Reconnecting Relationships Through Technology: How Important is it to Institutions?

Professor Dominique Parish, Macquarie University

In preparation for the ASCILITE conference I pondered on the conference theme ‘Reconnecting relationships through technology’ and considered how this theme might be enlivened across the higher education sector. I decided it would be interesting to investigate how the essence of the conference theme resonated with higher education providers. To do this, I decided to examine institutions’ strategic plans and explore if there were references in these plans to the key conference theme sentiments. I focused on those institutions with an ASCILITE institutional membership a total of 45 institutions. There were 3 institutions for which their strategic plans could not be found on their websites so a total of 42 institutions’ strategic plans were reviewed. Here I must pause and thank my EA Jennifer for her assistance in downloading and interrogating the strategic plans of these 42 institutions.

A quick search of the terms – connection, relationship, technology, and their derivatives in the downloaded strategic plans highlighted the prevalence of connection and technology as illustrated in Figure 1. The Charles Darwin University and Deakin University strategic plans had the greatest number of references to both connection and technology. Deakin University and Griffith University strategic plans had the most references to technology and Charles Darwin University and La Trobe University the most references to connection. The Griffith University and University of Western Australia strategic plans had the greatest number of references to both relationship and technology and had the most references to all three terms collectively. The RMIT University and Griffith University strategic plans had the most references to relationships.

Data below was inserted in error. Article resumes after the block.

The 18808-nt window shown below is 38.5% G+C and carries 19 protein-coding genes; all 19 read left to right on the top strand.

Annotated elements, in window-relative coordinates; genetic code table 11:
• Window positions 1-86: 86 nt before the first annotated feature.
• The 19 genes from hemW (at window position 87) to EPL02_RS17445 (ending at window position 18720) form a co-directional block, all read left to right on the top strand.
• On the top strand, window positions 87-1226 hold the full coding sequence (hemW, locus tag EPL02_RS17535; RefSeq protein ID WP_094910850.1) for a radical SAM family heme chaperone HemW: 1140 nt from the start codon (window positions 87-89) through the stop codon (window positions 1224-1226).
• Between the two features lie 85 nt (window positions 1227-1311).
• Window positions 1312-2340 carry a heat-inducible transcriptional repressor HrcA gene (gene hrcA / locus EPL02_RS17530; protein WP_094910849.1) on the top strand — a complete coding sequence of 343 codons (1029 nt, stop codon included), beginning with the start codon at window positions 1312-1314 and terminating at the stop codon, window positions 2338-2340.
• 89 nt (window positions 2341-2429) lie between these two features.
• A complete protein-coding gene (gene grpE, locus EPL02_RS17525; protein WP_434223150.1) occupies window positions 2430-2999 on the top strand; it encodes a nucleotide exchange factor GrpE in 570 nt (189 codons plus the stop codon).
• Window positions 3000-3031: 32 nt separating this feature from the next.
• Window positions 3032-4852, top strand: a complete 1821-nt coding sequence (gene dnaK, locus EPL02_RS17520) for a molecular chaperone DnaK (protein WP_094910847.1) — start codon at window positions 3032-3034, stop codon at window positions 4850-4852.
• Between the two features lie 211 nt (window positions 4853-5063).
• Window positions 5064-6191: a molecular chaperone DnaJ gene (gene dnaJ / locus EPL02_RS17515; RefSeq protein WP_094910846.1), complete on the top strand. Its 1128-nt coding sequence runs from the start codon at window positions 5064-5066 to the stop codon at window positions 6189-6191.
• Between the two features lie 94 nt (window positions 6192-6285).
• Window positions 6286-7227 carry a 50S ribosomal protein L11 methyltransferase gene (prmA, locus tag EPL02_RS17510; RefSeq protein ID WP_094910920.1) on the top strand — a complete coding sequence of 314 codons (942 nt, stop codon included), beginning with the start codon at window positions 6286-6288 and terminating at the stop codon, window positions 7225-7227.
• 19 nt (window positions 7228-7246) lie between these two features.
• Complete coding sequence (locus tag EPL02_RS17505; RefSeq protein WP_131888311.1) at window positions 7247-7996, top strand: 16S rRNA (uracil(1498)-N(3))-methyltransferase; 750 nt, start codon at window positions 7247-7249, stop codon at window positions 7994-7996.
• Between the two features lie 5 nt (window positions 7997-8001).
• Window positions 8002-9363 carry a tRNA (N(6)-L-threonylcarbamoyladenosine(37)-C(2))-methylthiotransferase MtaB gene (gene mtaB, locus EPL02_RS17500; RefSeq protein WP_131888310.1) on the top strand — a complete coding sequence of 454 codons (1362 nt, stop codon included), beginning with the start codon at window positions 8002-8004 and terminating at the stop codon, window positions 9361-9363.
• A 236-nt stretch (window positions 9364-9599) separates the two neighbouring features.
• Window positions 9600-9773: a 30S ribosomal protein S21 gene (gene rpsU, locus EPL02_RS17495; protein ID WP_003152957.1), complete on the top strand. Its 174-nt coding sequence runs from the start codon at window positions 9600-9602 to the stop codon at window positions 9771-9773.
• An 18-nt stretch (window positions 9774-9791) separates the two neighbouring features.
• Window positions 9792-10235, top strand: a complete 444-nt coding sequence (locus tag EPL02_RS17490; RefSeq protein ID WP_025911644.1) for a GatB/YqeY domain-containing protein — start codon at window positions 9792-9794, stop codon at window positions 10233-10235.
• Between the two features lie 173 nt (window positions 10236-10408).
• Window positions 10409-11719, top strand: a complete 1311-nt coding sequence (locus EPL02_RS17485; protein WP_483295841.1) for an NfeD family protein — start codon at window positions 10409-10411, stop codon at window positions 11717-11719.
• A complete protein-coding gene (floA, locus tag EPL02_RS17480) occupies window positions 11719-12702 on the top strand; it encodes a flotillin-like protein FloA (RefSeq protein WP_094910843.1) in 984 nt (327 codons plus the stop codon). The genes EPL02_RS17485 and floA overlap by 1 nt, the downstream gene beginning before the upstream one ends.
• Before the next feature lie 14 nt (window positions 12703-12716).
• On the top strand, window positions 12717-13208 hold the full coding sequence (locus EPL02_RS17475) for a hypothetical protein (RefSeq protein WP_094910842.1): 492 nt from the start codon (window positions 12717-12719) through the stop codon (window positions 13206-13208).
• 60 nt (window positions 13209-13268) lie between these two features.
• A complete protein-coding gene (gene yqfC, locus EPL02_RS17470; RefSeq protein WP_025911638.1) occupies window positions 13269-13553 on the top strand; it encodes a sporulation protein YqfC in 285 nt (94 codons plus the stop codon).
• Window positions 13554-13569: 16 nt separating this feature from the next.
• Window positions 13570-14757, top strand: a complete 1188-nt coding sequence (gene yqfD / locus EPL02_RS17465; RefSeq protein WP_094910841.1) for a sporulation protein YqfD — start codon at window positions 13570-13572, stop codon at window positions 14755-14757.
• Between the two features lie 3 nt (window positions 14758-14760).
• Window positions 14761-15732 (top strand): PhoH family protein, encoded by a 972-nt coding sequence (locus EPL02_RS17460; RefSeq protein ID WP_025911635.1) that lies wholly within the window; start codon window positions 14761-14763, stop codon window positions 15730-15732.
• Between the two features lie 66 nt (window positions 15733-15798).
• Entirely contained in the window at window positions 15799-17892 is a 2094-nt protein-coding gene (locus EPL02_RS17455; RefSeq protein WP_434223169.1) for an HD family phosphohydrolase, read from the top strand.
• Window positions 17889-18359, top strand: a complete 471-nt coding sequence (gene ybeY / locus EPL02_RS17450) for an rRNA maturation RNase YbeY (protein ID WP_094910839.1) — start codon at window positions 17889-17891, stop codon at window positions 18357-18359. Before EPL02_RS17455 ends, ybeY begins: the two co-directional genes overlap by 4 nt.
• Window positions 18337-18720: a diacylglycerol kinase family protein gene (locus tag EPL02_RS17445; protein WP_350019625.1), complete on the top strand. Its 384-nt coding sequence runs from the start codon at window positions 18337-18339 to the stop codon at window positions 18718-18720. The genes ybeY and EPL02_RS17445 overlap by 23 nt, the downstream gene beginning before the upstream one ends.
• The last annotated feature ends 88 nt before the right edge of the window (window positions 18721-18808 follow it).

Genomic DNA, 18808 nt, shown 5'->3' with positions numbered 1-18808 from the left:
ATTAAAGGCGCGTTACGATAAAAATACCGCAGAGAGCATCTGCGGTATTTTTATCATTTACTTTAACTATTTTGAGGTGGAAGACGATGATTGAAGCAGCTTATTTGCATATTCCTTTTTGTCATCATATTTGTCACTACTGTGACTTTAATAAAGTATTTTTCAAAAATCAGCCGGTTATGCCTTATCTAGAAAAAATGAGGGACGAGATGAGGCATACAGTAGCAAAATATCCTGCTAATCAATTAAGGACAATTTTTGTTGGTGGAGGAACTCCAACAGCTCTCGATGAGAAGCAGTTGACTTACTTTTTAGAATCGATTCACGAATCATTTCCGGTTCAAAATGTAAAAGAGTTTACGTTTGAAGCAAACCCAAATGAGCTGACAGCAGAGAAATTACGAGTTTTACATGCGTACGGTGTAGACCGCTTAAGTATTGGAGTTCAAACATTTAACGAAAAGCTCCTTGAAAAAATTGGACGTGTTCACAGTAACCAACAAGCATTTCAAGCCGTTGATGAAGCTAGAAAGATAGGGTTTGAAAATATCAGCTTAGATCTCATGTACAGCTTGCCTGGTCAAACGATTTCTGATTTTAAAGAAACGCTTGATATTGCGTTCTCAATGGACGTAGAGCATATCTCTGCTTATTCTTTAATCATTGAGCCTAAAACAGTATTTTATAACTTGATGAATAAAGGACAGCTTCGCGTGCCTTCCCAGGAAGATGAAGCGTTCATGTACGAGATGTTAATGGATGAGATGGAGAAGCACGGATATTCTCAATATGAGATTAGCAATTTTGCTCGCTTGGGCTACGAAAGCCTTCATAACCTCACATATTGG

I then looked at the way these terms were being referenced in these strategic plans. Were they highlighting or emphasising the importance and value of connections or focusing on strong relationships and was the technology reference in relation to empowerment or enhancement? Undoubtedly, the most common reference to connection across all the strategic plans reviewed was connections between people or to industry or society. Connectedness and connected were terms often used but as descriptors. Notably, Charles Darwin University state in their strategic plan that they strive to be Australia’s most connected university.

The least referenced term as illustrated in figure 1 was relationships. However, most of the strategic plans that referenced this term did so with reference to relationships being built and forged with students, staff, alumni, partners, communities and industry. There were some references to the types of relationships that were being sought for example reflective, enduring, sustained or valuable relationships. CQ university state in their strategic plan that they connect by having strong relationships while La Trobe University and RMIT University maintain in their strategic plans that they seek to develop strong relationships.

Across the strategic plans examined 4 were from universities with technology in their name. All 4 referenced technology in their strategic plans in relation to using technology, technology as a supporting resource, or being recognised for or advancing technology. The University of Sydney in their strategic plans calls out the value of technology in bringing people closer together. Only 7 university’s strategic plans accentuated technology as contributing to empowering or enhancing practice. More commonly technology was referenced in strategic plans in relation to new or emerging technology, digital technology or technology innovation.

I intend to further discuss some of these insights in the presentation I will be delivering at the ASCILITE 2022 conference.

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